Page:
Many of us read the lovely quote from Fred Rodgers that went viral this week. Ubiquitous as it was, I’d like to launch us into the weekend with a reminder of his sweet and comforting words. “When I was a boy,” he said, “and I would see scary things in the news, my mother would say to me, ‘Look for the helpers. You will always find people who are helping.’ To this day, especially in times of ‘disaster,’ I remember my mother’s words, and I am always comforted by realizing that there are still so many helpers — so many caring people in this world.” 

(Katy Brennan teaches Buddhist meditation in New York City and writes frequently on dharma and spirituality. Check out her previous Weekend Meditation column here. )


This is the neighborhood I want to be in.

This is the neighborhood I want to be in.

The Everything Theory

The Everything Theory  A big Thank You to Rohan Healy–his review of Dianne Gray’s book The Everything Theory was my final cosmic message to go get this book!  (See?  People do make a difference for others, whether they know it or not.)

From the very beginning of Dianne Gray’s suspense thriller and all the way through, I was wonderfully overwhelmed with the feeling of being immersed in a hugely successful action movie!  If you are looking for a moviemaking opportunity, I highly encourage you to explore this author and her story The Everything Theory.

Luke Canning is a 17-year-old amateur astronomer who, along with a select few others, has discovered a 10th planet returning toward Earth in its 4000+ year revolutionary cycle.  Closely tied to this event are the connections of past advanced civilizations, their messages for the present, and how this relates to our future.  Understanding the information contained within archaeology, mythology, native tribal cultures, and more becomes crucial to the returning planet’s timing, and multiple entities are chasing Luke and his group across the world to end their lives for it.

Oh my gosh, I could not put this thinking person’s thriller down until there was no more to read!  Although I hugely enjoyed the digital version, when finished I promptly purchased the print version and added it to our public high school’s library collection.  This is a story that needs to reach many people–for its sheer intelligence as well as its literary craftiness.  It strongly elevates the reader’s head and heart, and is also a wonderful storytelling experience and example.  Again, if you are considering creating a motion picture I implore you to investigate this author and her story.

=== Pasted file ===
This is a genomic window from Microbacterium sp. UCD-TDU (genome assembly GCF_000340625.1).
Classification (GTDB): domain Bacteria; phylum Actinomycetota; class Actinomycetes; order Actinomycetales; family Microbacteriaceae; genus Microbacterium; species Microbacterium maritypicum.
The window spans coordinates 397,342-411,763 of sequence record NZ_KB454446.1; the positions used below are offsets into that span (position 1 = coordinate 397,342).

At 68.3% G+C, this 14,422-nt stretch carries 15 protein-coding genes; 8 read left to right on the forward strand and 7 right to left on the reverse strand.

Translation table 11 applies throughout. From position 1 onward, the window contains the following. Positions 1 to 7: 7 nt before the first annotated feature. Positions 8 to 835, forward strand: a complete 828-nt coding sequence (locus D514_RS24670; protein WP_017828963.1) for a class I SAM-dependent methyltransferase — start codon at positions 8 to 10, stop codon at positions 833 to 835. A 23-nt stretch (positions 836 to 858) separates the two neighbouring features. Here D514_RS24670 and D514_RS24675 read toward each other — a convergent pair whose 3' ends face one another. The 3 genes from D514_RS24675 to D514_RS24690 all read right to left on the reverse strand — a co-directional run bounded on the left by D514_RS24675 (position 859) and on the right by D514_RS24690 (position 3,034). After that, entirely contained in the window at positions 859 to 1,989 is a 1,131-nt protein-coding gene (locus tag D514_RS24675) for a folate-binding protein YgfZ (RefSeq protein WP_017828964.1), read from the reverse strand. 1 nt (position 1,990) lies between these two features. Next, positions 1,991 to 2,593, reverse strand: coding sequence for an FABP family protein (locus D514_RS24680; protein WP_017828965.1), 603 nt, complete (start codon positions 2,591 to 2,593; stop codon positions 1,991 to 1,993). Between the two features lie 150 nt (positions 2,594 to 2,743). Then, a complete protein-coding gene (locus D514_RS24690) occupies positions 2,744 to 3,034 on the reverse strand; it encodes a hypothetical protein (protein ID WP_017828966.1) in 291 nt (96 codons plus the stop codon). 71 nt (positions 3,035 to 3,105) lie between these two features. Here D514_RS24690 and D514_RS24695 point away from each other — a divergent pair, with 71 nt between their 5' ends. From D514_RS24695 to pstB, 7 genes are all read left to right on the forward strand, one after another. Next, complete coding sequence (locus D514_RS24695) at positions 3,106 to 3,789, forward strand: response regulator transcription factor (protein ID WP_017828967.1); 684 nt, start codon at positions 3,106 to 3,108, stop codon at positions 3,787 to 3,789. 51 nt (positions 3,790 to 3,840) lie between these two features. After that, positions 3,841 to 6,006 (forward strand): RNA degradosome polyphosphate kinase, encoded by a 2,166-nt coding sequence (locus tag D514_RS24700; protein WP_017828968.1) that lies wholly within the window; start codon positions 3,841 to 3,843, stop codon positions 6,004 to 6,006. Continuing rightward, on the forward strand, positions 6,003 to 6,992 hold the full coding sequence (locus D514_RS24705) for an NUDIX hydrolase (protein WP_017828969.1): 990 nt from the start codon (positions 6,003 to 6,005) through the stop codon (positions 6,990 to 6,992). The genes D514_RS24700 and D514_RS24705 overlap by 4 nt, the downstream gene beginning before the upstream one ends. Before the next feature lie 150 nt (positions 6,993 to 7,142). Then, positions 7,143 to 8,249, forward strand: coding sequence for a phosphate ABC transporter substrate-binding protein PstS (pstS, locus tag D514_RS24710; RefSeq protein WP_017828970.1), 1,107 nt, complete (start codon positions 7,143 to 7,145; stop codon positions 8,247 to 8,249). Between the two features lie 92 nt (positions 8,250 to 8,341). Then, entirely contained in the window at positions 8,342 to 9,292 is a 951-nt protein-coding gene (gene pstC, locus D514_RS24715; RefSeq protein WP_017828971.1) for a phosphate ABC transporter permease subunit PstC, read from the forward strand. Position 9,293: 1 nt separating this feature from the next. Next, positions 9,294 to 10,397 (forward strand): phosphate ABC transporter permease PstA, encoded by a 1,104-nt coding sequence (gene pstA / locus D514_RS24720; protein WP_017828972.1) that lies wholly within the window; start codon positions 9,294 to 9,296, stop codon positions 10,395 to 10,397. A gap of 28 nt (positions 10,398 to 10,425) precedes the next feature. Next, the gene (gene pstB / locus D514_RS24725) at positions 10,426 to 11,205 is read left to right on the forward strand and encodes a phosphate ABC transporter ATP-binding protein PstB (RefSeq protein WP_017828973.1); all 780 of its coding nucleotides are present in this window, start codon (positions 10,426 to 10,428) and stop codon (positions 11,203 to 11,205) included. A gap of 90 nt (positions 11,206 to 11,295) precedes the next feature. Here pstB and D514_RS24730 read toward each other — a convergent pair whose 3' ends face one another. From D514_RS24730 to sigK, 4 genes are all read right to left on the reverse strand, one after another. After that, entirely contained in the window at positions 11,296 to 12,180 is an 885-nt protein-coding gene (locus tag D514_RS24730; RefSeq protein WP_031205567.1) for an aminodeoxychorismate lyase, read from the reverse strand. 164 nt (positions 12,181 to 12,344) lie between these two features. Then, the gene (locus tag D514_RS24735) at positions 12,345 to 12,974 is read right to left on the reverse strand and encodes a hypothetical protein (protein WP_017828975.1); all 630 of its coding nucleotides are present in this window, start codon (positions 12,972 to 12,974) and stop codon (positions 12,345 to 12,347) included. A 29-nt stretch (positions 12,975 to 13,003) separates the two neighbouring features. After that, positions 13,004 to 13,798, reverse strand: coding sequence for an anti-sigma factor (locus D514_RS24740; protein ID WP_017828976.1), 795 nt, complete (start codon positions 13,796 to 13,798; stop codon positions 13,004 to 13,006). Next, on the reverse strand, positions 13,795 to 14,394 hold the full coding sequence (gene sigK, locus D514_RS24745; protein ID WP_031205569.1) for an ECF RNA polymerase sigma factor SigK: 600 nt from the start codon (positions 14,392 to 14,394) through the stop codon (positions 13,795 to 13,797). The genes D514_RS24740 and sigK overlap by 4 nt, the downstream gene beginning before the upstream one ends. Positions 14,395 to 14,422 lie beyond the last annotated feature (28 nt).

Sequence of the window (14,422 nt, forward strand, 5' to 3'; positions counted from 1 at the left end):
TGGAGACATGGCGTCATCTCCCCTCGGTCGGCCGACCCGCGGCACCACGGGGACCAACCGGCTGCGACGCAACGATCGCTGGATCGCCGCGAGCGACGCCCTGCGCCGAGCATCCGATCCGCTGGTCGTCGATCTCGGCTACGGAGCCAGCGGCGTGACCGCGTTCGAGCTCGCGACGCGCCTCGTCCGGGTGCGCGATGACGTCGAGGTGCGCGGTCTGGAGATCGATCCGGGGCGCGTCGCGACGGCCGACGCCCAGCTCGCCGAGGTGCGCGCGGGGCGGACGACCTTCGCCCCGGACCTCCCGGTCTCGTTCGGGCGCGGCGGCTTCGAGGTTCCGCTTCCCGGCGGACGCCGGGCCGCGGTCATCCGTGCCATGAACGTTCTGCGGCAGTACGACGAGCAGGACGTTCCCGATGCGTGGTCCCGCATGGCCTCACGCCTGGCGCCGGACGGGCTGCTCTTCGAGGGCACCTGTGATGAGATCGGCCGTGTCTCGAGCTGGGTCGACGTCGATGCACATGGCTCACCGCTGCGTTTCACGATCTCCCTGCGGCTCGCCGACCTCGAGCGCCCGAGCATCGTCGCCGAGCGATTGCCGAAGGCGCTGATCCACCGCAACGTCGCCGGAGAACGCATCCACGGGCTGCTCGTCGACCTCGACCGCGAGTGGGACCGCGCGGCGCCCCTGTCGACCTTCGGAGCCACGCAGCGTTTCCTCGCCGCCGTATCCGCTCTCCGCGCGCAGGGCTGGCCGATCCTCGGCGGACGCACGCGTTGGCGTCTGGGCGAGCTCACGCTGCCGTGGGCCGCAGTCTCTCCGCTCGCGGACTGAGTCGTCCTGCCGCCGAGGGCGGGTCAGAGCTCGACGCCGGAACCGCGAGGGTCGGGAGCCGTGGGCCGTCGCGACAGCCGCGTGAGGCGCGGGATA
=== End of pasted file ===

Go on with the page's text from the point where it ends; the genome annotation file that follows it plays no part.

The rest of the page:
I purchased The Everything Theory by Dianne Gray at Amazon.  It can also be purchased elsewhere, including Smashwords.  Be sure to visit Dianne Gray at  I enjoy her blog, and am investigating her other books, too!

The Tapping Solution

The Tapping SolutionNick Ortner’s The Tapping Solution was given to me by Hay House in exchange for my honest opinion of it.  This book is a guide for readers to successfully use the powerful tool of tapping, also known as Emotional Freedom Techniques (EFT).

Tapping addresses physical and emotional issues in our lives by using the enegry meridians in our bodies.  Tapping on specific body points helps calm the nervous system, restore the energy balance, and rewire the brain to respond healthfully.

Not only does this book describe proven success stories in a variety of problems, it also encourages use on an individual basis for any personal issue–whether physical or emotional.  Specific points on the body to tap are taught, as are language to successfully use for a variety of issues.  Most importantly, identifying and individualizing your own tapping situation is encouraged and supported.  This book is designed to empower the reader.

What I really like about this process is that although you may start with a physical symptom, you discover deeper, related layers to yourself.  What you are ready to examine inherently surfaces, as do the tools to healthfully address it and grow. The depth of self-awareness is profound, and I found that to be unexpected.

Tapping allows you to change your symptoms right now, and I encourage you to be open to the process.  Your successful symptom removal through tapping is a quick fix in the sense that the speed of change is now, but your honest embrace of what you learn about yourself is the lasting fix, if you will.

Do you need to fully “believe” in tapping for it to work?  Nope–even only going through the motions provides some relief!  However, my experience was that even a slight openness to its depth will bring profound results, on many levels.

For more information and resources, visit the author’s website at